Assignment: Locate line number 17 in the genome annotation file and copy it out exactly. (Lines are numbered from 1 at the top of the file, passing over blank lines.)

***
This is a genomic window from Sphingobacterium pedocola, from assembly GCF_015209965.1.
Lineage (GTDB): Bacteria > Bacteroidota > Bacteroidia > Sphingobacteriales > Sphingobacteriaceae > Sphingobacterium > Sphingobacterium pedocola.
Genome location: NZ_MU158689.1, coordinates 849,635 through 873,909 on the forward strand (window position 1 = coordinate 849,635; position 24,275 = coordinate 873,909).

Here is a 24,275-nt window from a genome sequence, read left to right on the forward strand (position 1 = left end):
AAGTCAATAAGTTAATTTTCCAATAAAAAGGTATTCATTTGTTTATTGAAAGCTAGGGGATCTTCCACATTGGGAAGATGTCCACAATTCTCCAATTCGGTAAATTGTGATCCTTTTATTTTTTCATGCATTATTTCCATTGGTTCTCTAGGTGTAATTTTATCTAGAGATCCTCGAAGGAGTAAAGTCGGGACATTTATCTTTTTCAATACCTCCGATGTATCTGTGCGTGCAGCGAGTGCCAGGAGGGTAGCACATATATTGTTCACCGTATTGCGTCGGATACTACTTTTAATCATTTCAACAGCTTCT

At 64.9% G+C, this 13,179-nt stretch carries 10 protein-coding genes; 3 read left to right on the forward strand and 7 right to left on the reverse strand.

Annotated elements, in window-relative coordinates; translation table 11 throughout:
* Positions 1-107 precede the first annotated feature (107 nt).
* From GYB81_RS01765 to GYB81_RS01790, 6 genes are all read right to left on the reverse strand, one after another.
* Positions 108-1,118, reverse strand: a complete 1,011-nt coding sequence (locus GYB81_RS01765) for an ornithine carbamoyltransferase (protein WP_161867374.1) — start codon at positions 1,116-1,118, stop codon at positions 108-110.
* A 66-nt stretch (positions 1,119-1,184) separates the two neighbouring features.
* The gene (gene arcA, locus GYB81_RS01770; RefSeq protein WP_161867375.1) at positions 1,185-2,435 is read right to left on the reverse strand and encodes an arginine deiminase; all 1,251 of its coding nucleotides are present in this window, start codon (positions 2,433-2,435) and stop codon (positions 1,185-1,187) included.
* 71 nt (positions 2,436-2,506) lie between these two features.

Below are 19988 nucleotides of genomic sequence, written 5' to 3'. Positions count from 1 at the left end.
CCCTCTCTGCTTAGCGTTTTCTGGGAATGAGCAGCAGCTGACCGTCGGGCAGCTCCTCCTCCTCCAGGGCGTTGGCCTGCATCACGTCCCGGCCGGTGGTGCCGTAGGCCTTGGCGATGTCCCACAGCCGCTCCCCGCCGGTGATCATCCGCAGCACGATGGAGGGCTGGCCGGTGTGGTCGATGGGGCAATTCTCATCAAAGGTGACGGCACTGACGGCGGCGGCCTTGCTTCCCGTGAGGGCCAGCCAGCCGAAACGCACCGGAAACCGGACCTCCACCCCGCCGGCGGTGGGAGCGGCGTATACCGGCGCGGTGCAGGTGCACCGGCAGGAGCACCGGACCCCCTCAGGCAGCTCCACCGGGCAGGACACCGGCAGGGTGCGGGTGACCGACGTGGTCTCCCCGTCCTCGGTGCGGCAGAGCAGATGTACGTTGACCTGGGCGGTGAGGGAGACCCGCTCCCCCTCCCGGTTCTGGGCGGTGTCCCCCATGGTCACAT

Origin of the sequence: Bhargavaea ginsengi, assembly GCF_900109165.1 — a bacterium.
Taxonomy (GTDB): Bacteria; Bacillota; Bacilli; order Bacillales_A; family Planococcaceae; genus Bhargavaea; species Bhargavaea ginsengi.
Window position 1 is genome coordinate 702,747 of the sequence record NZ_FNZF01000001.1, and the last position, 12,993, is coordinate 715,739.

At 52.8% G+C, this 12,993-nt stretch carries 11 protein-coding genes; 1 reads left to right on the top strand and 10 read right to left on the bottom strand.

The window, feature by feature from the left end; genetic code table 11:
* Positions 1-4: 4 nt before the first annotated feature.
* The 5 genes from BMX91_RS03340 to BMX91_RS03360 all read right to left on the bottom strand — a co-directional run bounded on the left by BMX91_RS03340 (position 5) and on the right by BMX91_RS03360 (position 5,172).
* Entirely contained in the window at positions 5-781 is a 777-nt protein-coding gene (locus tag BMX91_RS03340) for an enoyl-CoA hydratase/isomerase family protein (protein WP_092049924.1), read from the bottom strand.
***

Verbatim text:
Taxonomy (GTDB): Bacteria; Bacillota; Bacilli; order Bacillales_A; family Planococcaceae; genus Bhargavaea; species Bhargavaea ginsengi.